Dalton Leik carefully maneuvered Chance in a zigzag pattern around a series of pylons and barrel.
As Chance circled a blue barrel, Dalton gave the command, and the horse picked up speed to a running walk and headed back to the start of the course.
His biggest fans -- his family -- cheered.
Since October, the 12-year-old Hallam boy has been riding the mixed Tennessee Walking/Paso Fino breed of horse and recently took home a first-place ribbon.
"I didn't expect to win anything, and when they said my name, I was shocked," Dalton said.
Rescued: But life for both Dalton and Chance, whose show name is Pardon My Dust, wasn't always a trot in a pasture.
Chance was one of the "Lucky 7" group of
"They had no water, no hay. Nothing to sustain them while they were out there," said Lisa Holder, of York Township.
Holder adopted Chance and the six other horses in February 2011 until they could be placed in new homes.
After reading about the horses and seeing a picture of three of them covered in ice
in a York Dispatch article, Nancy Leik, Dalton's grandmother, adopted Chance last July.
"When I saw that, it just broke my heart," she said. "I never rescued anything in my life."
Skittish: When Chance arrived at Leik's daughter's farm, he could be ridden but was skittish around some humans.
And after being kicked and bullied by the six horses at the old farm, Chance started to become a bully himself with other horses.
But Dalton saw that Chance needed his own space, and the horse was put in a pasture by himself. In what seemed like an instant, Dalton and Chance connected, Leik said.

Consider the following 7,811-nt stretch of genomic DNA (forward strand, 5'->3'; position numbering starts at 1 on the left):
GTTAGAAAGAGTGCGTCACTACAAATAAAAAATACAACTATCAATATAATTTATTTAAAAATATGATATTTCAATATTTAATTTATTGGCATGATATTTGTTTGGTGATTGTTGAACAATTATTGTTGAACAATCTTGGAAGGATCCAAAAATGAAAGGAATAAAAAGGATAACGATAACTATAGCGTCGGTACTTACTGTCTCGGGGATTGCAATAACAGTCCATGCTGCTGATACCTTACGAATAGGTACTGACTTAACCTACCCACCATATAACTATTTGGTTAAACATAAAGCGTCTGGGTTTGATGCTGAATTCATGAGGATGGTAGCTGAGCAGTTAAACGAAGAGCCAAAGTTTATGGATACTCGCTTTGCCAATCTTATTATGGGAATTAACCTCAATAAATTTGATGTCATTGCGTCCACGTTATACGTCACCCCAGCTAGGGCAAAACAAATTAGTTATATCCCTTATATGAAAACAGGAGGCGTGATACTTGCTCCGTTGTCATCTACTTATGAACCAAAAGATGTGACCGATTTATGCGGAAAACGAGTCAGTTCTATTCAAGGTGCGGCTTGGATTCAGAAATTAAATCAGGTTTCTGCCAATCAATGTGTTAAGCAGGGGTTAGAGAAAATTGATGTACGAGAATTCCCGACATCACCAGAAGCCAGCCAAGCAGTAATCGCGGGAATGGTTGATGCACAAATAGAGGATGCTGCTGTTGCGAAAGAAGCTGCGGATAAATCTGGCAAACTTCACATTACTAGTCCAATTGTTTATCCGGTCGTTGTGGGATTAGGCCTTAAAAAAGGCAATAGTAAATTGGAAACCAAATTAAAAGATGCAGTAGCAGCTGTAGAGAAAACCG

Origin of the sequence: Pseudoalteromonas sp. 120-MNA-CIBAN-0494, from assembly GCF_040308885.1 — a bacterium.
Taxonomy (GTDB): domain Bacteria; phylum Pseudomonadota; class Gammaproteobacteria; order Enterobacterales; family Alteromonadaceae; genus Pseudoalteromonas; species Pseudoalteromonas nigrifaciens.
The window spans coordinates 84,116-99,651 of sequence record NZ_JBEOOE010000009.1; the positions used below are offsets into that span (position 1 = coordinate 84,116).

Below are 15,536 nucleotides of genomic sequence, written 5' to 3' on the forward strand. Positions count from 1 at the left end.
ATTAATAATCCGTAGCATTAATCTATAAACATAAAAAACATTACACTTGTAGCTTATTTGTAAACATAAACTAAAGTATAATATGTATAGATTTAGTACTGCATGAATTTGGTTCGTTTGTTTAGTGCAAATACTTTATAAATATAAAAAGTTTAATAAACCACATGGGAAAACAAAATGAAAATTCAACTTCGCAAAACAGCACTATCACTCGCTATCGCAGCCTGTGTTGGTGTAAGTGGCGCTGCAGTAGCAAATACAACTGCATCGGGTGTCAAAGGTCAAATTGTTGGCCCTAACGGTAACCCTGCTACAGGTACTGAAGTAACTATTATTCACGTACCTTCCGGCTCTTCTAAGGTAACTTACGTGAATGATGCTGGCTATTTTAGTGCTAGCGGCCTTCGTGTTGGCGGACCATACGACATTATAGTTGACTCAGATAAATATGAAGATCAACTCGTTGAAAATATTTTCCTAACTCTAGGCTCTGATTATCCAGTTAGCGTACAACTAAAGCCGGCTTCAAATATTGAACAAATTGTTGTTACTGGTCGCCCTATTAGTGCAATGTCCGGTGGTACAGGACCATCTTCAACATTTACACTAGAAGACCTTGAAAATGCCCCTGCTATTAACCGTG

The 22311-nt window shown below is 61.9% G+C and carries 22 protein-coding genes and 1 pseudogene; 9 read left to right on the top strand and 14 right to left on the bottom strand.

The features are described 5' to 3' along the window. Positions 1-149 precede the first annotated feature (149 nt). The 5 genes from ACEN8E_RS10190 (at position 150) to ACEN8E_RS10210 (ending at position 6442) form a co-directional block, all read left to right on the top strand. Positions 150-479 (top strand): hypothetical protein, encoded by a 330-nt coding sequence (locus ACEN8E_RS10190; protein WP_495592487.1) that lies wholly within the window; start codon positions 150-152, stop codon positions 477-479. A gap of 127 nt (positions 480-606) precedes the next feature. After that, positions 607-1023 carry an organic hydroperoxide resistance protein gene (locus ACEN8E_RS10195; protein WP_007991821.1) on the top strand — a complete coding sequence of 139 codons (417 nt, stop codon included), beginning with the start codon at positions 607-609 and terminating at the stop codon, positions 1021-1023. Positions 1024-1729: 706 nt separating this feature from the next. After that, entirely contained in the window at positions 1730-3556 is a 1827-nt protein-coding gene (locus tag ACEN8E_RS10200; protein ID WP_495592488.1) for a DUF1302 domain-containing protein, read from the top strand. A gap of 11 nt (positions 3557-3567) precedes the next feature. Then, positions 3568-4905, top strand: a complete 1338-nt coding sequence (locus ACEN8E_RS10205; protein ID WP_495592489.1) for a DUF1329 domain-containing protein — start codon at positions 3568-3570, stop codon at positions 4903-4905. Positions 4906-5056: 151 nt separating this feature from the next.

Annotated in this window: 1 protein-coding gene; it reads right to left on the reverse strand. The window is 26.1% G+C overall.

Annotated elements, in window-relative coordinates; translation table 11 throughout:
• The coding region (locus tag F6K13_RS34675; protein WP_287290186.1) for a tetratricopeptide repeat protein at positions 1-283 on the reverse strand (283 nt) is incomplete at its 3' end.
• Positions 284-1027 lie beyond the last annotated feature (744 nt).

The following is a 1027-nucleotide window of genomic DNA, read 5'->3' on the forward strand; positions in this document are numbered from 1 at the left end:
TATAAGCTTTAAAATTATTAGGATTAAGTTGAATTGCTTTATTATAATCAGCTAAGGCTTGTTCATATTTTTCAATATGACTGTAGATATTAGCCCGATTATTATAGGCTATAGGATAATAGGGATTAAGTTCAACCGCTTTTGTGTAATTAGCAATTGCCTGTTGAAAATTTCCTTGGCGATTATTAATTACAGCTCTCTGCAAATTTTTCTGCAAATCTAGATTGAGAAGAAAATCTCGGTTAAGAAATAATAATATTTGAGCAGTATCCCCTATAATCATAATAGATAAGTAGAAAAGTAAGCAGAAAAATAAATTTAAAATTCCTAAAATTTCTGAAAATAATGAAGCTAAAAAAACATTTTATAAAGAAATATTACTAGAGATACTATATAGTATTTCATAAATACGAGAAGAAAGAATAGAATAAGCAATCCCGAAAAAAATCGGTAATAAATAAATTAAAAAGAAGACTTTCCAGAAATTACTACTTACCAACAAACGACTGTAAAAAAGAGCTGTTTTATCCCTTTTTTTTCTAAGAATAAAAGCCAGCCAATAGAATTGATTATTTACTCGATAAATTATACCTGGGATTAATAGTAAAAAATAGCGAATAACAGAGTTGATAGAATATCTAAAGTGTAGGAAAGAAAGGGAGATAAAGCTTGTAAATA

"We call him Chance because he got a second chance," Leik said.
Needs: Chance wasn't the only one to go through traumatic
When Dalton was 2, his father, Todd Leik, York County's chief assessor, died of cancer. Last December, his grandfather, Wes Evans of Springettsbury Township, died.
Dalton was close to his grandfather, and while nothing can replace a lost grandparent, Leik said Chance fills a need in Dalton's life and Dalton is filling a need in Chance's life.
"He and the horse just bonded," she said.
In a way, Dalton is following in the footsteps of his grandfather. Evans rode horses when he was a teenager. Dalton and his family didn't learn that until Dalton started to ride.
Dalton's natural ability to ride has been attributed to Evans, Leik said.
"We figured that he must have been inherited that from this grandfather. It had to be something that came down through naturally," she said. "He really had a gift there that came out."
Work: Dalton has worked hard to become a better rider. A few times a week he cleans out a Hellam Township barn, and in exchange he gets a free riding lesson.
But riding wasn't always something Dalton enjoyed.
"When I was younger, every time I got on a horse I cried," he said.
Not now, though. With Chance, everything is different.
And Chance is exactly where Holder had hoped he would end up -- with a child who will give him the care he deserves. In return, Chance is bringing out a side of Dalton he didn't know he had.
"This is where he (Chance) needs to be," she said.
-- Reach Greg Gross at 505-5434, firstname.lastname@example.org, or follow him on Twitter at twitter.com/greggrss.